Wednesday, 26 July 2017

Leaving the Office

[Media prompt] The moped menace: how the scooter became muggers’ vehicle of choice. They’re used in phone robberies, bag snatches – and now even in acid attacks. They’re easy to steal and hard for the police to pursue. Is there a way to cut this crime wave?
Leaving the Office

At five o’clock on what had been an emotionally draining day for everyone, Claire Woodridge got up from her desk to look out the window, fearful at what she would see there.

Claire was thirty-one and the head of research at the Refugee Support Centre. She was an attractive blonde, sometimes mistaken in the street for Scarlett Johansson. This was something she complained about to her colleagues, but which she secretly enjoyed. She had recently extracted herself from a relationship with a human rights lawyer, who had returned to Ethiopia, and was now determinedly single. Once, pre-George, she had met Amal Alamuddin and came away feeling inadequate, toying briefly with the idea of studying law. In the end it was another idea that faded away like a summer twilight evening, the sort of dissipation you hardly noticed.

“Look,” said Claire, stepping back from the window, pointing down at the bus stop. “They’re here again.”

Tristan Dougal came and stood behind her. He was a thin man, with a receding hairline and goatee so fair that it was hard to make out. As the director of communications, he had spent most of the day briefing journalists on the story behind the photo of the dead boy washed up on the beach. Every newspaper in the country would run it on the front page tomorrow.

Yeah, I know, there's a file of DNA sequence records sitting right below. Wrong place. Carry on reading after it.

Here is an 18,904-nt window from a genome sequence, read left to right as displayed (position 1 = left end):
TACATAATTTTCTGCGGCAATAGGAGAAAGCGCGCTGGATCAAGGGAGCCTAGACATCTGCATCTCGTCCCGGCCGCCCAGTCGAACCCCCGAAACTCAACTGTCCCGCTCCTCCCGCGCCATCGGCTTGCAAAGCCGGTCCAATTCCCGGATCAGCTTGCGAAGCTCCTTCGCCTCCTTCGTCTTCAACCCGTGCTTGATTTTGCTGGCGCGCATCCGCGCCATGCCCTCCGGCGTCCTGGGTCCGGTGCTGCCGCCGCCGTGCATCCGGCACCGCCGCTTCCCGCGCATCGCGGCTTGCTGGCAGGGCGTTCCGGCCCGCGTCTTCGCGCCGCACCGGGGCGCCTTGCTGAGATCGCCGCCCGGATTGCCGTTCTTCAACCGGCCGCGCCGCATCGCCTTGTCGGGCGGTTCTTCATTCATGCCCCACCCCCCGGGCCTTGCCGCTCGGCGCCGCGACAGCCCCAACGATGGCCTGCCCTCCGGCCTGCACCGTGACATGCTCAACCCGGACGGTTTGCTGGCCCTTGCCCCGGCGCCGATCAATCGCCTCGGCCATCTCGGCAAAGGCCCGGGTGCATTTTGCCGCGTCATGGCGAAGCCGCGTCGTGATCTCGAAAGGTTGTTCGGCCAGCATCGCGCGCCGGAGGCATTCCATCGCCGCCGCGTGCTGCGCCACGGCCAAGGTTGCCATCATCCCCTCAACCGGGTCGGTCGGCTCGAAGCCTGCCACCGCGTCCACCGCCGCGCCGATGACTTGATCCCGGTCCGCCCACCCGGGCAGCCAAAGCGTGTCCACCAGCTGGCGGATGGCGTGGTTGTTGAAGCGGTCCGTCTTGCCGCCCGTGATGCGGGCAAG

“God, what a day,” he said, looking down at the street below and adjusting his glasses. “I can give you a ride to the tube if you like.”

Claire declined. After Tristan left she tidied up her desk, took a deep breath, and set off for the lift. When she came out of the building, they were there, four of them astride two scooters. Their occasional presence has been the subject of discussion in the office, but at a meeting several weeks ago they had all agreed not to involve the police.

“We know where that sort of thing leads,” said Tristan.

She wondered if she oughtn’t to have made a call to the police during lunch from her mobile phone. Nobody would have known, and she wouldn’t have the feeling her heart was about to stop. Why couldn’t they see she was on their side and leave her alone? One of them, riding pillion, was looking at her. She could see his beard poking out from under the helmet. The gold ring on one of his fingers was as thick as a pencil. She put her head down and walked to the bus shelter, realising as she approached that she was alone.

Claire heard an engine revving, and one of the men in a muffled voice say, “I’m going to fuck this kafir bitch right up.” As she turned to glare at him, she was knocked sideways by a powerful blow to the head. She stumbled, focussing on trying to stay upright. A jolt of fire shot down her neck and back. Nothing had prepared her for such pain. If she thought about it previously at all, she might have imagined coping with it by breathing deeply and calming herself. Another one of the scooters drove past, the man on the back cutting the bag from her shoulder. The tip of his knife sliced her, and when she pressed her hand to the wound it felt wet.

She thought of her brother, James, a Coldstream Guard in Afghanistan. How long had it been since they’d spoken? She tried to think. A year? She closed her eyes, sinking to her knees. Three years? It was difficult to remember. As she lay on the footpath, resting her head on the curb, she thought that James would have known what to do. He always knew what to do. It was why she disliked him so much.

The scooters had gone and the street was quiet again. Claire wondered if anybody had rung for an ambulance. She thought of James, hoping he wouldn’t hurt anyone when her parents told him what had happened.

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